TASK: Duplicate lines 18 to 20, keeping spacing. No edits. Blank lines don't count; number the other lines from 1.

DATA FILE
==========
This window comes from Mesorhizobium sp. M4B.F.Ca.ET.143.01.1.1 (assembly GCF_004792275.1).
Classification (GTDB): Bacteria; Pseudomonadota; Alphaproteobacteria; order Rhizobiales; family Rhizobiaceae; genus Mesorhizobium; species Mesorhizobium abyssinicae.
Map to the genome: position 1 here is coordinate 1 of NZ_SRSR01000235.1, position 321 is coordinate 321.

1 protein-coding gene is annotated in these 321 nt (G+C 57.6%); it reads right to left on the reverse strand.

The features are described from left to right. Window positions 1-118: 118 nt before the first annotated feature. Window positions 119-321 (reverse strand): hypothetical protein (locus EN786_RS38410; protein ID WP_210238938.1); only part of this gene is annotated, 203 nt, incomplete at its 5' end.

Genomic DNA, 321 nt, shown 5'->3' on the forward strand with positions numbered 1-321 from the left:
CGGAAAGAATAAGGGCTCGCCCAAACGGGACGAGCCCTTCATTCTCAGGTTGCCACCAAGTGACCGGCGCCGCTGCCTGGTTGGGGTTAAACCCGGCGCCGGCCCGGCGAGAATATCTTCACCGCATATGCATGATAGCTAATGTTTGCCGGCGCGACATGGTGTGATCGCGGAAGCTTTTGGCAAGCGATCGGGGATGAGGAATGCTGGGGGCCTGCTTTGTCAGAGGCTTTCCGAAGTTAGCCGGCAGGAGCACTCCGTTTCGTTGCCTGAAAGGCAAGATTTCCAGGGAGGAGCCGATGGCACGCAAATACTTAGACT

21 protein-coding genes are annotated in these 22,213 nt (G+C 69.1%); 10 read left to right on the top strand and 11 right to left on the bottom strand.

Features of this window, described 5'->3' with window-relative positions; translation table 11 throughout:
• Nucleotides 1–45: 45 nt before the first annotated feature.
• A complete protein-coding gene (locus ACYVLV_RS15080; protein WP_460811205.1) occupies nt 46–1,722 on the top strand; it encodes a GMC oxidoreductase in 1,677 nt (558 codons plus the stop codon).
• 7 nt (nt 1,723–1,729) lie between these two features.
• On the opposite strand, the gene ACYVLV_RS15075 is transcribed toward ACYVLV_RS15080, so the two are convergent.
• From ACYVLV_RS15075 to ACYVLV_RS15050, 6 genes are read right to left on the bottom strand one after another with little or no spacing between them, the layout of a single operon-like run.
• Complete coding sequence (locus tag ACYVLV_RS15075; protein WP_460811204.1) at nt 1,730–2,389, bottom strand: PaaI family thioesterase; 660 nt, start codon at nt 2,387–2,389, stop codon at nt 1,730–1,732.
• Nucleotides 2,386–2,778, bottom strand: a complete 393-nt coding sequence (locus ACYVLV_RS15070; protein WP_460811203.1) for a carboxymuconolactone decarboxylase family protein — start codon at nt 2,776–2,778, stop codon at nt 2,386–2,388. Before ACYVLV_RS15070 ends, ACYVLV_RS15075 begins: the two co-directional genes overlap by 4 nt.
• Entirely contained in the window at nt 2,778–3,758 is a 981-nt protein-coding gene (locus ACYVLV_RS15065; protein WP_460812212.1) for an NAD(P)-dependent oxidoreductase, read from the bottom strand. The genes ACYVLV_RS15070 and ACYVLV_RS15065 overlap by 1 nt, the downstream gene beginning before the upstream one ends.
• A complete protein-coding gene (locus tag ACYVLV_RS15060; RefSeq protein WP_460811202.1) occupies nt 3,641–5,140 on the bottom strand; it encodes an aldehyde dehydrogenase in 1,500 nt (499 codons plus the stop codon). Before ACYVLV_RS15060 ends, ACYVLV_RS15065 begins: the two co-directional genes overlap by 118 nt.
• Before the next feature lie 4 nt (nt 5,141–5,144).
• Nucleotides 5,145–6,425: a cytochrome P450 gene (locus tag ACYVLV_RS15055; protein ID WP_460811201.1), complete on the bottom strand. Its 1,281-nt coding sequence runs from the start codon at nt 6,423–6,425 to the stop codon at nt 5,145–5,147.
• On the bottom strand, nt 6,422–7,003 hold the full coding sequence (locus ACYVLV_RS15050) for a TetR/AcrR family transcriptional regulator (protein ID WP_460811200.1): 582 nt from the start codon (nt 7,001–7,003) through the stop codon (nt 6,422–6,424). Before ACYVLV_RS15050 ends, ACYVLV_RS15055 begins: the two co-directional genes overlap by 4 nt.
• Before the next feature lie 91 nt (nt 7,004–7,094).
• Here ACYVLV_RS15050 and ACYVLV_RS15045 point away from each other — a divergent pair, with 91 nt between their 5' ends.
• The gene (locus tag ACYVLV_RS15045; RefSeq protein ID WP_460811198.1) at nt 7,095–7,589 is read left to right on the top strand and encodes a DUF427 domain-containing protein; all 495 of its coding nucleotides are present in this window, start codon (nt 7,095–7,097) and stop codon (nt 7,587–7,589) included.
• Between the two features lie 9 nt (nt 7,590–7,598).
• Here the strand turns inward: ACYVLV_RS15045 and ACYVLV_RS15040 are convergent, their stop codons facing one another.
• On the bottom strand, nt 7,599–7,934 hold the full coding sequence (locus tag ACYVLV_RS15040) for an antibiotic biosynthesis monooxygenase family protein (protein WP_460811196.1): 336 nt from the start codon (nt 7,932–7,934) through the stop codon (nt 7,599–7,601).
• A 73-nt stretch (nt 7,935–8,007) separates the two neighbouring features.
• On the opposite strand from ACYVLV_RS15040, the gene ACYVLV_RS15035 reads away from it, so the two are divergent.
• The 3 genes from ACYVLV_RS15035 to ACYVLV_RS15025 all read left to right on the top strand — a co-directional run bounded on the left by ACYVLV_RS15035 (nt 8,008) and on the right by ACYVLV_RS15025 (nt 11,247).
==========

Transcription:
• A complete protein-coding gene (locus tag ACYVLV_RS15060; RefSeq protein WP_460811202.1) occupies nt 3,641–5,140 on the bottom strand; it encodes an aldehyde dehydrogenase in 1,500 nt (499 codons plus the stop codon). Before ACYVLV_RS15060 ends, ACYVLV_RS15065 begins: the two co-directional genes overlap by 118 nt.
• Before the next feature lie 4 nt (nt 5,141–5,144).
• Nucleotides 5,145–6,425: a cytochrome P450 gene (locus tag ACYVLV_RS15055; protein ID WP_460811201.1), complete on the bottom strand. Its 1,281-nt coding sequence runs from the start codon at nt 6,423–6,425 to the stop codon at nt 5,145–5,147.